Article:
Rosetta's duck-shaped comet formed from twin bodies, study finds

The source of the comet's twin lobes has been a subject of debate for more than a year. Rosetta settled into orbit around the comet, known as 67P/Churyumov-Gerasimenko or 67P, in August 2014 for a long-term study.

In November, Rosetta dispatched a piggyback-riding spacecraft named Philae, which descended to the comet's surface for independent studies. Scientists are still trying to re-establish contact with Philae in hopes of a follow-on mission.

Meanwhile, one of the comet's biggest mysteries has been resolved. Writing in this week's issue of the journal Nature, scientists put to rest theories that the comet's so-called neck region had eroded away, leaving two connected lobes.

Instead, analysis of high-resolution images taken by Rosetta between August 2014 and March 2015 show that the lobes originally were two independent, though similar bodies.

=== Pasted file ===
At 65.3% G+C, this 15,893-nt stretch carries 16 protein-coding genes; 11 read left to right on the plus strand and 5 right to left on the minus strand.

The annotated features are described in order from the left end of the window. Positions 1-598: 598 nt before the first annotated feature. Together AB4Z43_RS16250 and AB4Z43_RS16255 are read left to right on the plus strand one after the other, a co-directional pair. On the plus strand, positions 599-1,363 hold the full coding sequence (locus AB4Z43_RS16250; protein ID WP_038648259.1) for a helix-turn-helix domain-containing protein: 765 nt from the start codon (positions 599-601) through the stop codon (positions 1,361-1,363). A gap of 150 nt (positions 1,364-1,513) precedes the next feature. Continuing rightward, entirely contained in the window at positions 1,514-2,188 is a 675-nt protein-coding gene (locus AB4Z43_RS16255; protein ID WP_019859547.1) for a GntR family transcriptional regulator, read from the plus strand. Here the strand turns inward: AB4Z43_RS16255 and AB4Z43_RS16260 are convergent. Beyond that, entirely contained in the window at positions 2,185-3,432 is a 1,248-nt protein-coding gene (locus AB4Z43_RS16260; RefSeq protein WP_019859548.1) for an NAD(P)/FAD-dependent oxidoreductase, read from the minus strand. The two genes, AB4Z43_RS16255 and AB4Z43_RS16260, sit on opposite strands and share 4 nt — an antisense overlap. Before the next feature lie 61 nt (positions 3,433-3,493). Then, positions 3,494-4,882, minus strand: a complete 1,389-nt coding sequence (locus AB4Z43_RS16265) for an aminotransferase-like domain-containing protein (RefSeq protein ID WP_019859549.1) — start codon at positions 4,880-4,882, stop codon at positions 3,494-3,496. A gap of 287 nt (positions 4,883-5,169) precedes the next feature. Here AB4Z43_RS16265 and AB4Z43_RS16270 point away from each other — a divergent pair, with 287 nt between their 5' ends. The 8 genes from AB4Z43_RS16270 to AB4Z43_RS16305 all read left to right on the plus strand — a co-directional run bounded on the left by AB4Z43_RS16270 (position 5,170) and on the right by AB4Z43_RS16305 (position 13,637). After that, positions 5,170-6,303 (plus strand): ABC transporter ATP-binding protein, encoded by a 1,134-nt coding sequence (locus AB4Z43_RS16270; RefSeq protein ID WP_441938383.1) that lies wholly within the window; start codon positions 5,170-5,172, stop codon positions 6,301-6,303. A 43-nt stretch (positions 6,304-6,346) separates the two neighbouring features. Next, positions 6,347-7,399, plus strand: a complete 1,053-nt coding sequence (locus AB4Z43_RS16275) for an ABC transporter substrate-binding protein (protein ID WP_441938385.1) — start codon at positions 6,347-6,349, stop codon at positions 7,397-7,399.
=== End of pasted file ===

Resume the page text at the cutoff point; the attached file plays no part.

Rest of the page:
The comet's shape has been described as resembling a rubber duck toy. The "neck" region is where the two bodies collided and eventually merged. "It is clear from the images that both lobes have an outer envelope of material organised in distinct layers, and we think these extend for several hundred meters below the surface," said Matteo Massironi, lead author from the University of Padova, Italy. "You can imagine the layering a bit like an onion, except in this case we are considering two separate onions of differing size that have grown independently before fusing together,"Massironi said.

Scientists suspect the bodies merged during the solar system's early years.